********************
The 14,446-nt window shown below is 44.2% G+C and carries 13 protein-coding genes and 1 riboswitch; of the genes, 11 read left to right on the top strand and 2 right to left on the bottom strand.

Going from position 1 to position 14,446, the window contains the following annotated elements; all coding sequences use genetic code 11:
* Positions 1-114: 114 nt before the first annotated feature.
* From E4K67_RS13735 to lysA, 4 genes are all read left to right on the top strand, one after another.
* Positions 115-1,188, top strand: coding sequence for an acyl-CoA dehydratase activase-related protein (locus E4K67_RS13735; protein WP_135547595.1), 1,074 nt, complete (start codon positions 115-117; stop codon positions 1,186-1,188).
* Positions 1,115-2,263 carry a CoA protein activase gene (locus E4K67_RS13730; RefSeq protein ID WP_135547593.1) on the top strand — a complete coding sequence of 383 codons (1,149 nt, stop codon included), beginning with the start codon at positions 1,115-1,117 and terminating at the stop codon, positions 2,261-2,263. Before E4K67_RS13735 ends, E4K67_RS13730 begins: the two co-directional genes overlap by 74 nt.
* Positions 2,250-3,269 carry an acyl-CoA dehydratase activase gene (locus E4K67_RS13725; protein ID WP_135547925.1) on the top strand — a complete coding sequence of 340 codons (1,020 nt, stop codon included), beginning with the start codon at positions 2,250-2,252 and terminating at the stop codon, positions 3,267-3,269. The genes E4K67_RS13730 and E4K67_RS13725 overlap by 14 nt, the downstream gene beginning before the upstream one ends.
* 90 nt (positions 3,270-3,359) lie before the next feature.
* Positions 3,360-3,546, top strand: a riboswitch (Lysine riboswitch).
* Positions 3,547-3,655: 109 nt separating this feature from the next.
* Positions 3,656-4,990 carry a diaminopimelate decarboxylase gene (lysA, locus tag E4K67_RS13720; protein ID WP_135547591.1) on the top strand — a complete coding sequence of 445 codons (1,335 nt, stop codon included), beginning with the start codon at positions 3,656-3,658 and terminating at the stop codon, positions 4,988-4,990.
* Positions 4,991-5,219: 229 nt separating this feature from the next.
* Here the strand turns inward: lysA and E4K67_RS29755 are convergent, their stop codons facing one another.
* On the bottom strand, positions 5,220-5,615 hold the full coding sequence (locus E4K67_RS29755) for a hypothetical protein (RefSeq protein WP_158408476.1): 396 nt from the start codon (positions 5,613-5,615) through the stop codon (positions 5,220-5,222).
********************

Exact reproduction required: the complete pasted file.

The 14,446-nt window shown below is 44.2% G+C and carries 13 protein-coding genes and 1 riboswitch; of the genes, 11 read left to right on the top strand and 2 right to left on the bottom strand.

Going from position 1 to position 14,446, the window contains the following annotated elements; all coding sequences use genetic code 11:
* Positions 1-114: 114 nt before the first annotated feature.
* From E4K67_RS13735 to lysA, 4 genes are all read left to right on the top strand, one after another.
* Positions 115-1,188, top strand: coding sequence for an acyl-CoA dehydratase activase-related protein (locus E4K67_RS13735; protein WP_135547595.1), 1,074 nt, complete (start codon positions 115-117; stop codon positions 1,186-1,188).
* Positions 1,115-2,263 carry a CoA protein activase gene (locus E4K67_RS13730; RefSeq protein ID WP_135547593.1) on the top strand — a complete coding sequence of 383 codons (1,149 nt, stop codon included), beginning with the start codon at positions 1,115-1,117 and terminating at the stop codon, positions 2,261-2,263. Before E4K67_RS13735 ends, E4K67_RS13730 begins: the two co-directional genes overlap by 74 nt.
* Positions 2,250-3,269 carry an acyl-CoA dehydratase activase gene (locus E4K67_RS13725; protein ID WP_135547925.1) on the top strand — a complete coding sequence of 340 codons (1,020 nt, stop codon included), beginning with the start codon at positions 2,250-2,252 and terminating at the stop codon, positions 3,267-3,269. The genes E4K67_RS13730 and E4K67_RS13725 overlap by 14 nt, the downstream gene beginning before the upstream one ends.
* 90 nt (positions 3,270-3,359) lie before the next feature.
* Positions 3,360-3,546, top strand: a riboswitch (Lysine riboswitch).
* Positions 3,547-3,655: 109 nt separating this feature from the next.
* Positions 3,656-4,990 carry a diaminopimelate decarboxylase gene (lysA, locus tag E4K67_RS13720; protein ID WP_135547591.1) on the top strand — a complete coding sequence of 445 codons (1,335 nt, stop codon included), beginning with the start codon at positions 3,656-3,658 and terminating at the stop codon, positions 4,988-4,990.
* Positions 4,991-5,219: 229 nt separating this feature from the next.
* Here the strand turns inward: lysA and E4K67_RS29755 are convergent, their stop codons facing one another.
* On the bottom strand, positions 5,220-5,615 hold the full coding sequence (locus E4K67_RS29755) for a hypothetical protein (RefSeq protein WP_158408476.1): 396 nt from the start codon (positions 5,613-5,615) through the stop codon (positions 5,220-5,222).